At a meeting for Nokia’s shareholders, held on Tuesday at the Finnish capital of Helsinki, 99.5% of the total 3,900 Nokia investors agreed to the Microsoft deal to buy Nokia’s devices and services unit.
This initiative was brought up by Steve Ballmer of Microsoft around February this year. He met with Nokia’s chairman, Risto Siilasmaa in Barcelona. Then the deal was made known to everyone in September. The deal entails Microsoft buying Nokia’s devices and services unit at €5.44 billion (about $7.37b, £4.57b, AU$7.82b) and also license Nokia patents for the next 10 years. All workers in that unit will be transferred to work with Microsoft.
Stephen Elop, the former president chief executive of Nokia Corporation, was to step down and resign from the company’s board under the terms of the deal.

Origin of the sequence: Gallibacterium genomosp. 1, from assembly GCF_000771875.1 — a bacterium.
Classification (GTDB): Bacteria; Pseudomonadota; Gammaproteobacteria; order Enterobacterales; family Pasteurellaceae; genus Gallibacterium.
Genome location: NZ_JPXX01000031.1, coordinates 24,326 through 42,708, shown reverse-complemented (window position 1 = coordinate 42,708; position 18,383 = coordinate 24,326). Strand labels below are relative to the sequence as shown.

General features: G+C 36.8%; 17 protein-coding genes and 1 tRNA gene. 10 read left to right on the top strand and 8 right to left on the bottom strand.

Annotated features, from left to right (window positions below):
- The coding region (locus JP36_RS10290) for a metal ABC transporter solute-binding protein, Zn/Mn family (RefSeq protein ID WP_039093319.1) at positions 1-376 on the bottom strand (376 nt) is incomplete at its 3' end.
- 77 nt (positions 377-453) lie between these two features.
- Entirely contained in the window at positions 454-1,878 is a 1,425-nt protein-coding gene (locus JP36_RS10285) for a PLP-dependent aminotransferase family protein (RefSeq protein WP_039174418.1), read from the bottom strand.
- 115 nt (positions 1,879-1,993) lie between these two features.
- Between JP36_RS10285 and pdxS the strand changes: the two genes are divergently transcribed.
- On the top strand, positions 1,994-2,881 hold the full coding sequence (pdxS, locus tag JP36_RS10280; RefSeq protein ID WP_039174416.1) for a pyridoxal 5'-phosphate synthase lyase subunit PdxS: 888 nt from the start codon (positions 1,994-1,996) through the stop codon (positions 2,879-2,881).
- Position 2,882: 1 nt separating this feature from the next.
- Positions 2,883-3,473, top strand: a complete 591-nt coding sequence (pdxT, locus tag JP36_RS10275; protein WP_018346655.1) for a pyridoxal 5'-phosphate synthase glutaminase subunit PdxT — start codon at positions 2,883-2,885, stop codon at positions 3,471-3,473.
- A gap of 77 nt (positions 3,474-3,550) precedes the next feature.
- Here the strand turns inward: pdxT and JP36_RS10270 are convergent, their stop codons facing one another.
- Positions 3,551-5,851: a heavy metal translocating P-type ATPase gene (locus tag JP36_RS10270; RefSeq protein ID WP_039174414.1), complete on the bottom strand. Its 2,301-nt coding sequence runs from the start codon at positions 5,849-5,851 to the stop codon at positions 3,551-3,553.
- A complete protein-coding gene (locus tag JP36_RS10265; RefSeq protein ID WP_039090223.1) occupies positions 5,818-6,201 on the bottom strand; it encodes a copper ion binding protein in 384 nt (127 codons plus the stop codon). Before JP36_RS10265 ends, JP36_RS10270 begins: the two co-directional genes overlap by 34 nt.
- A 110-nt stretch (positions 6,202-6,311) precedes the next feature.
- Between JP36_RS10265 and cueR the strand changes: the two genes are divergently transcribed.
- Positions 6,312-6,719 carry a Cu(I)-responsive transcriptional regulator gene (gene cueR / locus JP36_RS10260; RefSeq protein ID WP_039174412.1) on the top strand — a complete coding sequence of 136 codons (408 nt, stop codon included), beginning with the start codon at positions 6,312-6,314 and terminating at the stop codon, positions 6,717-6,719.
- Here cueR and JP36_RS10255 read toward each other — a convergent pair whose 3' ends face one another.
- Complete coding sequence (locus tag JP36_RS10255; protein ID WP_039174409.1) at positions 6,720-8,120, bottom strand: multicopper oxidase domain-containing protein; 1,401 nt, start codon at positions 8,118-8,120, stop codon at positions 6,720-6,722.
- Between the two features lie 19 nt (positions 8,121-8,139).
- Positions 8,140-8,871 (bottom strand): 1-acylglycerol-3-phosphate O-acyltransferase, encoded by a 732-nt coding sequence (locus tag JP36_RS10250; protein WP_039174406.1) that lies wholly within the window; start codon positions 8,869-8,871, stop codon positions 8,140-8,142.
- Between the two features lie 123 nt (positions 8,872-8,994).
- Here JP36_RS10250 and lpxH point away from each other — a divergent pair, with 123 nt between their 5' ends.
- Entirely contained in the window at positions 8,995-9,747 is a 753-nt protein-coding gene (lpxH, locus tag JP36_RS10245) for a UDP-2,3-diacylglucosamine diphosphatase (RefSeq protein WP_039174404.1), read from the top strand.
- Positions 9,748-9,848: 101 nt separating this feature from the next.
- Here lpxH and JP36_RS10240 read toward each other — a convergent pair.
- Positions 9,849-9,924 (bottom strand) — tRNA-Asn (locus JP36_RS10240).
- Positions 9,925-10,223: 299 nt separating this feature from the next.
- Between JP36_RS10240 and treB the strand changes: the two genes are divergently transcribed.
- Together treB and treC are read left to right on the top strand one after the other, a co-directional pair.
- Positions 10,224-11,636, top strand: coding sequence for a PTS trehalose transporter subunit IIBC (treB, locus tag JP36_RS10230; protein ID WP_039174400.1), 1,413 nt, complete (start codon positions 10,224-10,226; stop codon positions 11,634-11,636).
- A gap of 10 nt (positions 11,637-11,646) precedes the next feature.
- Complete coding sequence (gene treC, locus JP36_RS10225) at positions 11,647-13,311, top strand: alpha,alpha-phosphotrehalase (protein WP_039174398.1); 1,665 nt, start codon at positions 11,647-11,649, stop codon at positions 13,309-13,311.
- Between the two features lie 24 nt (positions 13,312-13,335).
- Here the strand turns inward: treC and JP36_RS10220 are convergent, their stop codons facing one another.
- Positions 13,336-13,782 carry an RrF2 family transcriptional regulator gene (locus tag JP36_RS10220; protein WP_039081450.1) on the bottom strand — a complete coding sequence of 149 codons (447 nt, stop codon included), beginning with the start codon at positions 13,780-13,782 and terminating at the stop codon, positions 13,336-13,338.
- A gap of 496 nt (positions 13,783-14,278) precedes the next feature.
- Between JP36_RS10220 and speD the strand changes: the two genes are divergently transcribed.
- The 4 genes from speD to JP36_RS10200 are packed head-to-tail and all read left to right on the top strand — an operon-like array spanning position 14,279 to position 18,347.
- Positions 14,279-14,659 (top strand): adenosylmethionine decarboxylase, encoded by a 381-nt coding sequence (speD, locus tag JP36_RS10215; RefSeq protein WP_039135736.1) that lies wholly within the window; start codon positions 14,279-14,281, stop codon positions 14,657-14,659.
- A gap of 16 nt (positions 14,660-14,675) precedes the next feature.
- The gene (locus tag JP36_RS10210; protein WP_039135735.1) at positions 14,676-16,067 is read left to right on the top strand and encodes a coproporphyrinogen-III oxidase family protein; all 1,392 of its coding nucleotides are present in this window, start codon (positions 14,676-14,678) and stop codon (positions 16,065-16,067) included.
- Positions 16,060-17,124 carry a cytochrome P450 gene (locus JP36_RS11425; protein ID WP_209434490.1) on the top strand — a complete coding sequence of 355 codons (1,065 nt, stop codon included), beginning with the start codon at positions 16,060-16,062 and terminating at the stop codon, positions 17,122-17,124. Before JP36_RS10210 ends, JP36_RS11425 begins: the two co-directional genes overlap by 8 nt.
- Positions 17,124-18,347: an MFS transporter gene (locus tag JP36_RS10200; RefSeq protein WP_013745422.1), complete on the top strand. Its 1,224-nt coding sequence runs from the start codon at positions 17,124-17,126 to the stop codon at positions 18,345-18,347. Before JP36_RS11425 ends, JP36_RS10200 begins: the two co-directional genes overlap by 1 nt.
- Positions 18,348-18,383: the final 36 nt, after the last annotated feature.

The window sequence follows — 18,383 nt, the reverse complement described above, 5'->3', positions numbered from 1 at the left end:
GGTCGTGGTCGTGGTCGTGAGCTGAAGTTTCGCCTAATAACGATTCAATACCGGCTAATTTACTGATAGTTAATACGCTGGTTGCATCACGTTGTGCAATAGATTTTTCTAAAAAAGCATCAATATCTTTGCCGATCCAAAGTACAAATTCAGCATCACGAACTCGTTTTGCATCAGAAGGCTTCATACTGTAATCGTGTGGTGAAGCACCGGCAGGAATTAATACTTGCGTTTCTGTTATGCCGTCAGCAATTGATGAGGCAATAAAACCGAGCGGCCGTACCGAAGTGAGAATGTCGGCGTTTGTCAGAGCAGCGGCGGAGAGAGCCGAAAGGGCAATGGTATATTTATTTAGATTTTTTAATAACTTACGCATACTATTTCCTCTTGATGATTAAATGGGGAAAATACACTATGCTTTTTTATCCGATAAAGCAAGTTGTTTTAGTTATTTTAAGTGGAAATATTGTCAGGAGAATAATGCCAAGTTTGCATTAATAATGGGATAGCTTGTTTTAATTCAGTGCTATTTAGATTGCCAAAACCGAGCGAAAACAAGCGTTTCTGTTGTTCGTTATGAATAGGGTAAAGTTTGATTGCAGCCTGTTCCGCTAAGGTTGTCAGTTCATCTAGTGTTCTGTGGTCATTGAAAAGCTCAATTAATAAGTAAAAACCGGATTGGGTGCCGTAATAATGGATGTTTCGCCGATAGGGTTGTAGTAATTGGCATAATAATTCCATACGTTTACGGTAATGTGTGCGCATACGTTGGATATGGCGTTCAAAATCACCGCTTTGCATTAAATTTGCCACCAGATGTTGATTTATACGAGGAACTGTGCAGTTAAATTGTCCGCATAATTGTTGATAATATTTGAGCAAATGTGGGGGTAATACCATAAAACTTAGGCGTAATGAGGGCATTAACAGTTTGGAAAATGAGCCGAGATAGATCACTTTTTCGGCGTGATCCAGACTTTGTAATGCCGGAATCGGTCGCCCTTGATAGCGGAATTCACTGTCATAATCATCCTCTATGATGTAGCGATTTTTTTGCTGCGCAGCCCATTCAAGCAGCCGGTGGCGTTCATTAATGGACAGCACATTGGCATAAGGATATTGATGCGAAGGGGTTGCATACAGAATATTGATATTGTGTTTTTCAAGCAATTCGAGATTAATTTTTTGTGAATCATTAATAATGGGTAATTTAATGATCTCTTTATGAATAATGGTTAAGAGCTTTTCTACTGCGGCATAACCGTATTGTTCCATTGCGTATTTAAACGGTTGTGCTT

Nokia plans to go into a separate business which does not include devices and services after the buyout. The three major things they plan to concentrate on are: NSN, mapping business Here, and Advanced Technologies, which covers patents and tech research.
Though some people are still of the view that the devices and services unit of Nokia should be not be sold Nokia, they believe Nokia stands to lose more if that happens.
“Nokia has been one of the cornerstones for Finnish society. We are losing part of that,” said Sirkka-Liisa Vikman, who said it was her first and likely last attendance at a Nokia shareholders’ meeting.
Nokia CFO Timo Ihamuotila said on the company’s third quarter earnings call last month “Subject to the deal with Microsoft closing, Nokia’s earnings profile and financial position are expected to strengthen significantly”.
Nokia also said that the recent earning’s from the devices and services unit is insignificant from their total earning. So they believe the sale of that unit won’t bring any downfall to Nokia.